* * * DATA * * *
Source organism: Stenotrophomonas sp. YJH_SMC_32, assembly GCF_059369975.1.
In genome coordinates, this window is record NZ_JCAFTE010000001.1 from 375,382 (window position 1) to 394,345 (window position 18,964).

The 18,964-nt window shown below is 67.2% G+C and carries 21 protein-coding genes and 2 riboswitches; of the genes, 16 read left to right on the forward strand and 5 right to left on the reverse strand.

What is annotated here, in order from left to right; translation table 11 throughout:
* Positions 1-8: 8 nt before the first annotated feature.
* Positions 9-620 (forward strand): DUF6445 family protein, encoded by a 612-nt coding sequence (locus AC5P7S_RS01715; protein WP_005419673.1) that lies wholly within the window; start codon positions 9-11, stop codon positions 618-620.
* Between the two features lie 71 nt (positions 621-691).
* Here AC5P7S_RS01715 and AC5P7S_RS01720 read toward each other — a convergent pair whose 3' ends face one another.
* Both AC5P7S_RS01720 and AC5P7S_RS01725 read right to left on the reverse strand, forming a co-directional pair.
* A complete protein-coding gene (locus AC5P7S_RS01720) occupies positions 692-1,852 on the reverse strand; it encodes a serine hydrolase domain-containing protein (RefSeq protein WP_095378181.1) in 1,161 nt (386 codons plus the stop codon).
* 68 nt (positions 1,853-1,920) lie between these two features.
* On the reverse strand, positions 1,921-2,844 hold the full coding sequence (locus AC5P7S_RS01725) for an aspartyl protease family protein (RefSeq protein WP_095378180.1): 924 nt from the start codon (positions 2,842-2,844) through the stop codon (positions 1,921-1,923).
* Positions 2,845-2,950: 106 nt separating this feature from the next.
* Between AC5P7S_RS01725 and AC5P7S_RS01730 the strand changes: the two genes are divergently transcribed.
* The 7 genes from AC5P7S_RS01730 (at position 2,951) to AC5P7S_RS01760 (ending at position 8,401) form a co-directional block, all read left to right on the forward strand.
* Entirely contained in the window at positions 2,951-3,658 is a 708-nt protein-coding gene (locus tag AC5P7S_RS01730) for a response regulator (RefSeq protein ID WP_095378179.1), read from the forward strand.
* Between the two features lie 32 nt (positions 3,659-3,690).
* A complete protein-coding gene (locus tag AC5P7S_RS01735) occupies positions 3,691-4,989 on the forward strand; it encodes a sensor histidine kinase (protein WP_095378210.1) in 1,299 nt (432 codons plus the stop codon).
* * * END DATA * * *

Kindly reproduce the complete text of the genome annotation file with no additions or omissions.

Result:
Source organism: Stenotrophomonas sp. YJH_SMC_32, assembly GCF_059369975.1.
In genome coordinates, this window is record NZ_JCAFTE010000001.1 from 375,382 (window position 1) to 394,345 (window position 18,964).

The 18,964-nt window shown below is 67.2% G+C and carries 21 protein-coding genes and 2 riboswitches; of the genes, 16 read left to right on the forward strand and 5 right to left on the reverse strand.

What is annotated here, in order from left to right; translation table 11 throughout:
* Positions 1-8: 8 nt before the first annotated feature.
* Positions 9-620 (forward strand): DUF6445 family protein, encoded by a 612-nt coding sequence (locus AC5P7S_RS01715; protein WP_005419673.1) that lies wholly within the window; start codon positions 9-11, stop codon positions 618-620.
* Between the two features lie 71 nt (positions 621-691).
* Here AC5P7S_RS01715 and AC5P7S_RS01720 read toward each other — a convergent pair whose 3' ends face one another.
* Both AC5P7S_RS01720 and AC5P7S_RS01725 read right to left on the reverse strand, forming a co-directional pair.
* A complete protein-coding gene (locus AC5P7S_RS01720) occupies positions 692-1,852 on the reverse strand; it encodes a serine hydrolase domain-containing protein (RefSeq protein WP_095378181.1) in 1,161 nt (386 codons plus the stop codon).
* 68 nt (positions 1,853-1,920) lie between these two features.
* On the reverse strand, positions 1,921-2,844 hold the full coding sequence (locus AC5P7S_RS01725) for an aspartyl protease family protein (RefSeq protein WP_095378180.1): 924 nt from the start codon (positions 2,842-2,844) through the stop codon (positions 1,921-1,923).
* Positions 2,845-2,950: 106 nt separating this feature from the next.
* Between AC5P7S_RS01725 and AC5P7S_RS01730 the strand changes: the two genes are divergently transcribed.
* The 7 genes from AC5P7S_RS01730 (at position 2,951) to AC5P7S_RS01760 (ending at position 8,401) form a co-directional block, all read left to right on the forward strand.
* Entirely contained in the window at positions 2,951-3,658 is a 708-nt protein-coding gene (locus tag AC5P7S_RS01730) for a response regulator (RefSeq protein ID WP_095378179.1), read from the forward strand.
* Between the two features lie 32 nt (positions 3,659-3,690).
* A complete protein-coding gene (locus tag AC5P7S_RS01735) occupies positions 3,691-4,989 on the forward strand; it encodes a sensor histidine kinase (protein WP_095378210.1) in 1,299 nt (432 codons plus the stop codon).